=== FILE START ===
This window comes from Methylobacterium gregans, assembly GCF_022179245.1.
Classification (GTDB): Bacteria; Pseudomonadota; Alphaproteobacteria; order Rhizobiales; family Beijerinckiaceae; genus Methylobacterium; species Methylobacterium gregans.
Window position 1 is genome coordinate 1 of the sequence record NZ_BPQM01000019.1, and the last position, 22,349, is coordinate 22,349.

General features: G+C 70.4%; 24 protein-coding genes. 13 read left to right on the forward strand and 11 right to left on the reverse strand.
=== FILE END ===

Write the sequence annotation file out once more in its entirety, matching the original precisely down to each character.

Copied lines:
This window comes from Methylobacterium gregans, assembly GCF_022179245.1.
Classification (GTDB): Bacteria; Pseudomonadota; Alphaproteobacteria; order Rhizobiales; family Beijerinckiaceae; genus Methylobacterium; species Methylobacterium gregans.
Window position 1 is genome coordinate 1 of the sequence record NZ_BPQM01000019.1, and the last position, 22,349, is coordinate 22,349.

General features: G+C 70.4%; 24 protein-coding genes. 13 read left to right on the forward strand and 11 right to left on the reverse strand.